There are a lot of therapists, healers, teachers and religious writings that talk about forgiveness and why it's important. For this 3 minutes blog, I want to give forgiveness a different spin. Like all things that happen to us and around us, they are filtered through our own minds. They are given voice and vision by our own imagination and words. We see the world through our own eyes. It is the same with forgiveness. It is a personal experience.
Forgiveness then, has nothing to do with other people or the outer world. It has nothing to do with those situations that harmed us or people who did us wrong. In fact, it has nothing to do with reality even. It does, however, have to do with you. It has to do with what you tell yourself, and how you carry emotions. And, no one can do anything about what you tell yourself or how you feel inside, except YOU.
First, when you have thoughts that tell you that you are a victim (of anything), then you're repeating a pattern of thought that gives away your power to feel and behave the way you want. You give away your control to do anything about how you feel or how you respond to life. You give away your ability to find peace and feel good. Second, when you blame others for how you feel or how your life situation looks today, you again take away your power to take control and change your situation. This is still a form of victimhood. Third, when you do not allow a negative experience to move away from you and be gone forever, you are the one keeping the negativity around you. Remember, no one else can control how you think or respond, except YOU.
Forgiveness, then, is a personal problem. It is something that gives you a chance to control the outcome of your experience, and no one can do it for you. If you chose to experience what we call forgiveness, you have freed yourself from negative thoughts and feelings. If you choose not to experience forgiveness, you run the risk of feeling terrible for a long time. It's really that simple.
I'm going to give you an example to make things more clear. Let's say your intimate partner has an affair that you find out about. You feel hurt, betrayed, and no longer feel you can trust that person. You might behave calmly, or you might act crazy. No matter what, your internal system is shocked, and your arousal pattern is triggered. No matter how you react - go running, thrown things, have a drink, cuss and start crying, yell - you're shaken up. You have decisions to make. You may do things to hurt your partner to get back at them, you may walk away, or you may do many things in between. But, you, and only you, decide what you do in response to learning that your partner had an affair. You have no control over what your partner did, but you do have control over what you do.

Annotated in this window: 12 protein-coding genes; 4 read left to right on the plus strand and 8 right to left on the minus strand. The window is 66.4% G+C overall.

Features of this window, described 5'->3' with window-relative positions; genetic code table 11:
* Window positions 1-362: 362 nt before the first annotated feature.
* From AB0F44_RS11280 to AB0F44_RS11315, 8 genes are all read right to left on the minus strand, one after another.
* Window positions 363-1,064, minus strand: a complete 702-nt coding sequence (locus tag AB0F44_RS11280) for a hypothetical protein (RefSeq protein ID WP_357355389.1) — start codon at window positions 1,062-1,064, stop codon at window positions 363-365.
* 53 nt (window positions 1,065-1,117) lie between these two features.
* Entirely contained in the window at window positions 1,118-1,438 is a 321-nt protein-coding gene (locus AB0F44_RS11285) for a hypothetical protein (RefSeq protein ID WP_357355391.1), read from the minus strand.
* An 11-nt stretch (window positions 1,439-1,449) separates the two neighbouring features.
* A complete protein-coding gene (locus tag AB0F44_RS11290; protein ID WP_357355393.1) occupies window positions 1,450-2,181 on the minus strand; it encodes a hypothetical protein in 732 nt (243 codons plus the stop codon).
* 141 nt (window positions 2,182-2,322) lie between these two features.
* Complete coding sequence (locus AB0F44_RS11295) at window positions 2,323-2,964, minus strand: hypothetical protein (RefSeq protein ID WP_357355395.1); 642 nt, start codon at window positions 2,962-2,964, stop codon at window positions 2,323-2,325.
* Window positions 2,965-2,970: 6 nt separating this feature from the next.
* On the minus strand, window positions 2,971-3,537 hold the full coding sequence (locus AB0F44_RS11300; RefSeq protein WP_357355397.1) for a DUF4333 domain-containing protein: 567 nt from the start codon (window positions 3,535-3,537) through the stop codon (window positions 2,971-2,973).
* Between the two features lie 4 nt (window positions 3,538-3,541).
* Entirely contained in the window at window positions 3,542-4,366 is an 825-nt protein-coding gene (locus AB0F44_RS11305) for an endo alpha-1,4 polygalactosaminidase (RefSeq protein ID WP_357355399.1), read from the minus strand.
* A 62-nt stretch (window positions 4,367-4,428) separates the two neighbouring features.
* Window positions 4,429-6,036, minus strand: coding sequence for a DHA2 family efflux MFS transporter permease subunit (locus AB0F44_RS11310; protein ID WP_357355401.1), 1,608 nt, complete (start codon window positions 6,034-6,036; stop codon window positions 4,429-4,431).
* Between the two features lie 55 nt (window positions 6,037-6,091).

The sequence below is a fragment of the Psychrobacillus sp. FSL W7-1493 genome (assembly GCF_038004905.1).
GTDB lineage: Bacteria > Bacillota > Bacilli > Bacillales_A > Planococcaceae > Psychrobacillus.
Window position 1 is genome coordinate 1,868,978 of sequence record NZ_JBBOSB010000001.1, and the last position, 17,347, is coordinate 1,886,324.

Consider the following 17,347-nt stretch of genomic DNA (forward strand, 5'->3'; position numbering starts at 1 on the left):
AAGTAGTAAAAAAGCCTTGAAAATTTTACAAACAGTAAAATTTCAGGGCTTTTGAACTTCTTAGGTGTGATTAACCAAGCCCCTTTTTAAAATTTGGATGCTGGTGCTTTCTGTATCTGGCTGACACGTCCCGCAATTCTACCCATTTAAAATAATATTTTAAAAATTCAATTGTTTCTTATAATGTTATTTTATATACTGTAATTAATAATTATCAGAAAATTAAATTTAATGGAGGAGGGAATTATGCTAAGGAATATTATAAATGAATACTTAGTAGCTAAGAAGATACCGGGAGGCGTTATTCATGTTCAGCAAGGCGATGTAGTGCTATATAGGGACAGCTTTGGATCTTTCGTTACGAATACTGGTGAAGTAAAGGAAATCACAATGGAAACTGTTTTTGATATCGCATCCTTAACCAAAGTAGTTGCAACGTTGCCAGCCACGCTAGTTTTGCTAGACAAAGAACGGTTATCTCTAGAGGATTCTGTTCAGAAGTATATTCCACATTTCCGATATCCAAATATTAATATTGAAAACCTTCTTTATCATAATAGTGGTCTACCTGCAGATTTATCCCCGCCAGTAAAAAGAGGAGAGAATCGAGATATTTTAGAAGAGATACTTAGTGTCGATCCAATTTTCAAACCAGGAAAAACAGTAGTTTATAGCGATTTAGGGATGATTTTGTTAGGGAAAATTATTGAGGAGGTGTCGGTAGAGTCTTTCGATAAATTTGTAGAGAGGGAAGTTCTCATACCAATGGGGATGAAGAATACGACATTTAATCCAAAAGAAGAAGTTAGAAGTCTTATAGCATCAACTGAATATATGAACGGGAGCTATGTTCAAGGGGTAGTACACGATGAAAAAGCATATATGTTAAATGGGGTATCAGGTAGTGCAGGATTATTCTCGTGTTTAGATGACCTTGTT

Now, regardless of what you do (break up, go to therapy, stay together, etc) or how you feel, you have a choice to make, eventually. Do you blame your partner for a miserable life experience, or do you forgive and let yourself feel good anyway. Most people say that you have a right to feel terrible, and of course you do. You have a right to feel any way you want. What I am suggesting here is that given any situation that takes place around you or to you, to forgive or not to forgive, is about you letting yourself have a chance to feel good, or keeping yourself feeling terrible. Period. Only you can allow internal forgiveness, a letting go of trying to control what happens around you, and give yourself a chance to feel good about yourself no matter what. Forgiveness, then, has nothing to do with other people. It only has to do with what you do inside yourself.